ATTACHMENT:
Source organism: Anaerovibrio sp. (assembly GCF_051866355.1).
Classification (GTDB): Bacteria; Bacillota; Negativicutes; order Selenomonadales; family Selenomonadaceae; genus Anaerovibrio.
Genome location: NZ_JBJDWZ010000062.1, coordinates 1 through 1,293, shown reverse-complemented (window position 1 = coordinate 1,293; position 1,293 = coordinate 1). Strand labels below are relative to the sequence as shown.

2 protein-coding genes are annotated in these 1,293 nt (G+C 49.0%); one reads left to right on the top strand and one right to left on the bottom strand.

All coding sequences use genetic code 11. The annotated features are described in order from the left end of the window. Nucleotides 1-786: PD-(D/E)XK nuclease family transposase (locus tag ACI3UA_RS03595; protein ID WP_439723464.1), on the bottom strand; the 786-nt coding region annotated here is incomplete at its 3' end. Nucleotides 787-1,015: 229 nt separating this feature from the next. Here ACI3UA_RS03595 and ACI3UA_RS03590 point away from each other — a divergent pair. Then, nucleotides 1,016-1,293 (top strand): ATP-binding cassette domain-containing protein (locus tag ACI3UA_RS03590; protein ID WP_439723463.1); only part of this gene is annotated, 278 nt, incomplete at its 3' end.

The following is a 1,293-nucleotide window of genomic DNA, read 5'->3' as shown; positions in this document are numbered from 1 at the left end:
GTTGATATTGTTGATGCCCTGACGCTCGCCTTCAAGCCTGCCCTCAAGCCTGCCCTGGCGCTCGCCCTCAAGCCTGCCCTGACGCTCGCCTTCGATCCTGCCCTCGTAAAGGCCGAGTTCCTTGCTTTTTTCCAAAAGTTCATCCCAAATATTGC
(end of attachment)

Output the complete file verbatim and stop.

Source organism: Anaerovibrio sp. (assembly GCF_051866355.1).
Classification (GTDB): Bacteria; Bacillota; Negativicutes; order Selenomonadales; family Selenomonadaceae; genus Anaerovibrio.
Genome location: NZ_JBJDWZ010000062.1, coordinates 1 through 1,293, shown reverse-complemented (window position 1 = coordinate 1,293; position 1,293 = coordinate 1). Strand labels below are relative to the sequence as shown.

2 protein-coding genes are annotated in these 1,293 nt (G+C 49.0%); one reads left to right on the top strand and one right to left on the bottom strand.

All coding sequences use genetic code 11. The annotated features are described in order from the left end of the window. Nucleotides 1-786: PD-(D/E)XK nuclease family transposase (locus tag ACI3UA_RS03595; protein ID WP_439723464.1), on the bottom strand; the 786-nt coding region annotated here is incomplete at its 3' end. Nucleotides 787-1,015: 229 nt separating this feature from the next. Here ACI3UA_RS03595 and ACI3UA_RS03590 point away from each other — a divergent pair. Then, nucleotides 1,016-1,293 (top strand): ATP-binding cassette domain-containing protein (locus tag ACI3UA_RS03590; protein ID WP_439723463.1); only part of this gene is annotated, 278 nt, incomplete at its 3' end.

The following is a 1,293-nucleotide window of genomic DNA, read 5'->3' as shown; positions in this document are numbered from 1 at the left end:
GTTGATATTGTTGATGCCCTGACGCTCGCCTTCAAGCCTGCCCTCAAGCCTGCCCTGGCGCTCGCCCTCAAGCCTGCCCTGACGCTCGCCTTCGATCCTGCCCTCGTAAAGGCCGAGTTCCTTGCTTTTTTCCAAAAGTTCATCCCAAATATTGC